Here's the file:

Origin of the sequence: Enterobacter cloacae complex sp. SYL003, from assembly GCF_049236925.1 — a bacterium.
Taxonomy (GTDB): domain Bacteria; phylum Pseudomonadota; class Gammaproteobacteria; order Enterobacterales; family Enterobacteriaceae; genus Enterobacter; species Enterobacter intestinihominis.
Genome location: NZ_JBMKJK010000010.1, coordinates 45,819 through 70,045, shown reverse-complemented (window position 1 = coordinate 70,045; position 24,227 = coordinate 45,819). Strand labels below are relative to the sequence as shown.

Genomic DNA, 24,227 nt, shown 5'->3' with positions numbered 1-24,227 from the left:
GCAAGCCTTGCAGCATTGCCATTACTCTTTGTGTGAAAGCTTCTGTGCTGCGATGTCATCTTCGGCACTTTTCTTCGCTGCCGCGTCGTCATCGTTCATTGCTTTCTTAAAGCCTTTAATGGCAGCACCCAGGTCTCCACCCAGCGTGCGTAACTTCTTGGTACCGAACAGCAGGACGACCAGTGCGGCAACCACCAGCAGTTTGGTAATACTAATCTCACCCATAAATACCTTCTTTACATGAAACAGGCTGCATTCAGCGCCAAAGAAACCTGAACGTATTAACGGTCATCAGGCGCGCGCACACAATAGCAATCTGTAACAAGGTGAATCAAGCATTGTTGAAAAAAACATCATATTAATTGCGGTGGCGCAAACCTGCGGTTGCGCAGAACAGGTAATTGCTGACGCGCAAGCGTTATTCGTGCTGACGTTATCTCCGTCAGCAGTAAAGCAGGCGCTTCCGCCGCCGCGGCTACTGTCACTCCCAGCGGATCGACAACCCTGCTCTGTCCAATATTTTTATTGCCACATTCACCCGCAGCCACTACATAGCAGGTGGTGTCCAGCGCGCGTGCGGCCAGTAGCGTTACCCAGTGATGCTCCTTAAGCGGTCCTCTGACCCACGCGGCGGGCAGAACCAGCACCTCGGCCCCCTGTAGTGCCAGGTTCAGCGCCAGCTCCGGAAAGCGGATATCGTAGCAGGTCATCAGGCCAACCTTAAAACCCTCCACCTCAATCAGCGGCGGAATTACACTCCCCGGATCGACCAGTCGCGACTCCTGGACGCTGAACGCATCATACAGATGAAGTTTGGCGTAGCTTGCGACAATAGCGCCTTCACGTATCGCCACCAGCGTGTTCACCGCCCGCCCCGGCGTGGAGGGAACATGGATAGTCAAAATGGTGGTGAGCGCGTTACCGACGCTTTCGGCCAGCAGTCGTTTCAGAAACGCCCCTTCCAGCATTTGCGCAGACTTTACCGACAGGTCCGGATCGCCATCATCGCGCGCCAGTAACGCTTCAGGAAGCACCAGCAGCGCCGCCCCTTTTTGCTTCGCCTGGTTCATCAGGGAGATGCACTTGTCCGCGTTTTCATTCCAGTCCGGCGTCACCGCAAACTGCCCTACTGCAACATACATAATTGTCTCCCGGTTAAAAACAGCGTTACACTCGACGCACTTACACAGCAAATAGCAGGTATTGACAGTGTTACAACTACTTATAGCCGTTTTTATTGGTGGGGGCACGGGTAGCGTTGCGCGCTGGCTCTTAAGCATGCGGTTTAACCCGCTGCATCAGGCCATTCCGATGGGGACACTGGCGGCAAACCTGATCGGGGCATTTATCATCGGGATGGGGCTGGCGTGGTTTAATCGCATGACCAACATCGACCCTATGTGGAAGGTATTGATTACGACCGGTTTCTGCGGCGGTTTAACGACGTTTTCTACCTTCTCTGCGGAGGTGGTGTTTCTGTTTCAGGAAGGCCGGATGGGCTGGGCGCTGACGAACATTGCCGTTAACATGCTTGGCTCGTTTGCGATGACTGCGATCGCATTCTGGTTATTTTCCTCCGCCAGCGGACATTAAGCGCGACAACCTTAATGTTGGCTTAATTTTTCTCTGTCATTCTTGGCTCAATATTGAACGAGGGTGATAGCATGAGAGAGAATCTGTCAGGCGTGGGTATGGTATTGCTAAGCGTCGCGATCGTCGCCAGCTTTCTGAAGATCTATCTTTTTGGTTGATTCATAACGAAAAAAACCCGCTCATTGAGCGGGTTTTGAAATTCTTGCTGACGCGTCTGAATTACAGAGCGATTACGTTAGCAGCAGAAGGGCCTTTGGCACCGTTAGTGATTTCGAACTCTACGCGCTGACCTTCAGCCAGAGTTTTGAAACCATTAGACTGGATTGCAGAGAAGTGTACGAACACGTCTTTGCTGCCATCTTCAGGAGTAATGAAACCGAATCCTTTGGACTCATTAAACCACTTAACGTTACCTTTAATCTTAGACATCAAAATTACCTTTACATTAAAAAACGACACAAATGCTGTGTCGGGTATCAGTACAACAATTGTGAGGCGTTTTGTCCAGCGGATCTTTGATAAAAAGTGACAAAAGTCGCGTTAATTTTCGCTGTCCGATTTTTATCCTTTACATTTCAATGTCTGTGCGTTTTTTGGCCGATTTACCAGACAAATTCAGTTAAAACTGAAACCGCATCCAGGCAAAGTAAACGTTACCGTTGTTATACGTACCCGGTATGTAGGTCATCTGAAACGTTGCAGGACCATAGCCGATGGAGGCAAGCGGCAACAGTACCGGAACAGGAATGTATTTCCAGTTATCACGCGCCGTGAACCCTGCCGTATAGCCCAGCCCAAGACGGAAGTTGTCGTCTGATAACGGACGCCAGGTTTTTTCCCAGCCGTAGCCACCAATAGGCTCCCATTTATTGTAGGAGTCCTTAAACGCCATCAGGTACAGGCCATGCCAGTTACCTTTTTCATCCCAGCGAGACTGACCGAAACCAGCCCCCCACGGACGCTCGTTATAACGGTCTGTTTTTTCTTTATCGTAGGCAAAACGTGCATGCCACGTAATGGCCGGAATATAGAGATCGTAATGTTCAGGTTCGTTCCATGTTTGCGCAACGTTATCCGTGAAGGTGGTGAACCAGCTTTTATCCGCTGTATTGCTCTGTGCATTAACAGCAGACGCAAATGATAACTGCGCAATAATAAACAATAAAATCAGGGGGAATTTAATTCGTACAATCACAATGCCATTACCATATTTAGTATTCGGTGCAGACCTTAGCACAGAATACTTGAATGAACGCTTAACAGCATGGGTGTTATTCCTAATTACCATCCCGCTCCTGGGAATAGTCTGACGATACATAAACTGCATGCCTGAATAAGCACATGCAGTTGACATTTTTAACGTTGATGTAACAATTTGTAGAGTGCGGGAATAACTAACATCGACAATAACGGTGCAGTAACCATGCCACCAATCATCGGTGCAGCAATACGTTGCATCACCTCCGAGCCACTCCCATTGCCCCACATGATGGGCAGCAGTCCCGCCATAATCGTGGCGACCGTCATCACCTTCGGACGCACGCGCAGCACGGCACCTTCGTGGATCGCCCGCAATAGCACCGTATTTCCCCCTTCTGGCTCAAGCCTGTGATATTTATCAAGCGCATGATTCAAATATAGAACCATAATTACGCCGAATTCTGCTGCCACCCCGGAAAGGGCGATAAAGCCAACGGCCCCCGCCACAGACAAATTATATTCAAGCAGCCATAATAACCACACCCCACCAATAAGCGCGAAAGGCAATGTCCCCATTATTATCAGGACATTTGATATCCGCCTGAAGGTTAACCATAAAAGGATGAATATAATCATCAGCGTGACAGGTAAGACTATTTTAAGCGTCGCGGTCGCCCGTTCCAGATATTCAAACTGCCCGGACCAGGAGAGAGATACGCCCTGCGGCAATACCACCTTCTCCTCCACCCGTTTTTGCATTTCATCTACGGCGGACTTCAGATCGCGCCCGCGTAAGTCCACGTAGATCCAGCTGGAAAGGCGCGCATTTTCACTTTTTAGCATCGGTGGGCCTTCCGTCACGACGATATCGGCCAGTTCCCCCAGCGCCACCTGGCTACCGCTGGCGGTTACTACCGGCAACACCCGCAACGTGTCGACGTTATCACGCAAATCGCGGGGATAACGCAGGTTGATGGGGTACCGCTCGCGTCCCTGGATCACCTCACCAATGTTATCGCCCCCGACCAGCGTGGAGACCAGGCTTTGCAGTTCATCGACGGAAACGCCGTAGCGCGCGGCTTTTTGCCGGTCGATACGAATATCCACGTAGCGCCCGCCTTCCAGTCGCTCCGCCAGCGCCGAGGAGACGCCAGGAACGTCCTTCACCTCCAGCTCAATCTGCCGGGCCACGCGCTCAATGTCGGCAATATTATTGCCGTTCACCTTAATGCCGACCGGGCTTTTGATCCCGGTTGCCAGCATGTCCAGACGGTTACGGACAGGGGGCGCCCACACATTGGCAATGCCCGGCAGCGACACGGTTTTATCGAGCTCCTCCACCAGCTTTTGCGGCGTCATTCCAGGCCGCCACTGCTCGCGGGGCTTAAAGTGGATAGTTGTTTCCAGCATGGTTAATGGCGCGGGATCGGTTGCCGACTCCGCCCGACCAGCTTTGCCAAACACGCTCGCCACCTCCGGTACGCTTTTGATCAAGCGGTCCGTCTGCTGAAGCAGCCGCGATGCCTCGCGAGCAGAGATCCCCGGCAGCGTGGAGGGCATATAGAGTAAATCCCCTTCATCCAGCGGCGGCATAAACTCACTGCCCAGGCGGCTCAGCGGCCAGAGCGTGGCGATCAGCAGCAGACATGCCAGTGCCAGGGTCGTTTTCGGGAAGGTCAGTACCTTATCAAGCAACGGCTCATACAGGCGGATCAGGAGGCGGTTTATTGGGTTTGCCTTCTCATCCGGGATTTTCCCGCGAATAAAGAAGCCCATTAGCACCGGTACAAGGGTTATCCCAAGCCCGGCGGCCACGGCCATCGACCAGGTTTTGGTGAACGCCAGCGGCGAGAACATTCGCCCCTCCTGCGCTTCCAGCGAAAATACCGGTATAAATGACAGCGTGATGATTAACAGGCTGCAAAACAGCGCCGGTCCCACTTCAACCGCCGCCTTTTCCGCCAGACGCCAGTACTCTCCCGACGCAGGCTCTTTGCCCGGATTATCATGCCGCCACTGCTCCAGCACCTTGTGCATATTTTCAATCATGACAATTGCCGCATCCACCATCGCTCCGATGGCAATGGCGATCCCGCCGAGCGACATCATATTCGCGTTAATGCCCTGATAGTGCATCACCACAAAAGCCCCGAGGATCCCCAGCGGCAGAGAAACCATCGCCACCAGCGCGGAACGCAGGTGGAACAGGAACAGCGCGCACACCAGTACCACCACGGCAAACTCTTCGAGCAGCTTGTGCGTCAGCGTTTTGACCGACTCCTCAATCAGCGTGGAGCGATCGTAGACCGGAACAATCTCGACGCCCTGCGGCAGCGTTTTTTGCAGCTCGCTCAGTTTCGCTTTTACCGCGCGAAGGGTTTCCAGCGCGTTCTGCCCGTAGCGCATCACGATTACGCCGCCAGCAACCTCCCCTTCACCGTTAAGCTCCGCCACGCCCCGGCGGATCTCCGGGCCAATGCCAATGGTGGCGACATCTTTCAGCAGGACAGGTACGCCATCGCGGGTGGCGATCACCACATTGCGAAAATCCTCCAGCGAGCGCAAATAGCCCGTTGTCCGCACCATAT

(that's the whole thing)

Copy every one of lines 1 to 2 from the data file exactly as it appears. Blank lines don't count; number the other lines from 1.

Origin of the sequence: Enterobacter cloacae complex sp. SYL003, from assembly GCF_049236925.1 — a bacterium.
Taxonomy (GTDB): domain Bacteria; phylum Pseudomonadota; class Gammaproteobacteria; order Enterobacterales; family Enterobacteriaceae; genus Enterobacter; species Enterobacter intestinihominis.